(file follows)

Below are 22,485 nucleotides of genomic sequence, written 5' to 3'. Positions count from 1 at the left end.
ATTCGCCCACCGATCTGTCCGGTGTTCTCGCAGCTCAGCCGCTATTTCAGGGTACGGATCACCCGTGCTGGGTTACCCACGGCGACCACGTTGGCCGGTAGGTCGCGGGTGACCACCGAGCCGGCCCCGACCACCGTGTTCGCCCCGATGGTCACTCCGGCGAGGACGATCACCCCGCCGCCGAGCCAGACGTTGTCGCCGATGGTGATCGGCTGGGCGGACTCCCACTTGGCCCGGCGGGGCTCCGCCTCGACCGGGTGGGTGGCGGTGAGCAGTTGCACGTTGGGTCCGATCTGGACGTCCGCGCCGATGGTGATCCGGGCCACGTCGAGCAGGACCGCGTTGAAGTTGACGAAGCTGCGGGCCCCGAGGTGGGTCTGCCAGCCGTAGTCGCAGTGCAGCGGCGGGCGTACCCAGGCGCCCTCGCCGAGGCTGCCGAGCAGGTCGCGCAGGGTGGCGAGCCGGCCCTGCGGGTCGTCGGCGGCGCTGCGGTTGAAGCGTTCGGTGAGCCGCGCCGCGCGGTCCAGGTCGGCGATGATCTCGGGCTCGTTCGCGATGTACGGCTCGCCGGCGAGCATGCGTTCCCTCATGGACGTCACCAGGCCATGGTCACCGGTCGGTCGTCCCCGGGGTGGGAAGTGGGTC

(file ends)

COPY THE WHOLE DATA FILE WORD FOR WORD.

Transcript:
Below are 22,485 nucleotides of genomic sequence, written 5' to 3'. Positions count from 1 at the left end.
ATTCGCCCACCGATCTGTCCGGTGTTCTCGCAGCTCAGCCGCTATTTCAGGGTACGGATCACCCGTGCTGGGTTACCCACGGCGACCACGTTGGCCGGTAGGTCGCGGGTGACCACCGAGCCGGCCCCGACCACCGTGTTCGCCCCGATGGTCACTCCGGCGAGGACGATCACCCCGCCGCCGAGCCAGACGTTGTCGCCGATGGTGATCGGCTGGGCGGACTCCCACTTGGCCCGGCGGGGCTCCGCCTCGACCGGGTGGGTGGCGGTGAGCAGTTGCACGTTGGGTCCGATCTGGACGTCCGCGCCGATGGTGATCCGGGCCACGTCGAGCAGGACCGCGTTGAAGTTGACGAAGCTGCGGGCCCCGAGGTGGGTCTGCCAGCCGTAGTCGCAGTGCAGCGGCGGGCGTACCCAGGCGCCCTCGCCGAGGCTGCCGAGCAGGTCGCGCAGGGTGGCGAGCCGGCCCTGCGGGTCGTCGGCGGCGCTGCGGTTGAAGCGTTCGGTGAGCCGCGCCGCGCGGTCCAGGTCGGCGATGATCTCGGGCTCGTTCGCGATGTACGGCTCGCCGGCGAGCATGCGTTCCCTCATGGACGTCACCAGGCCATGGTCACCGGTCGGTCGTCCCCGGGGTGGGAAGTGGGTC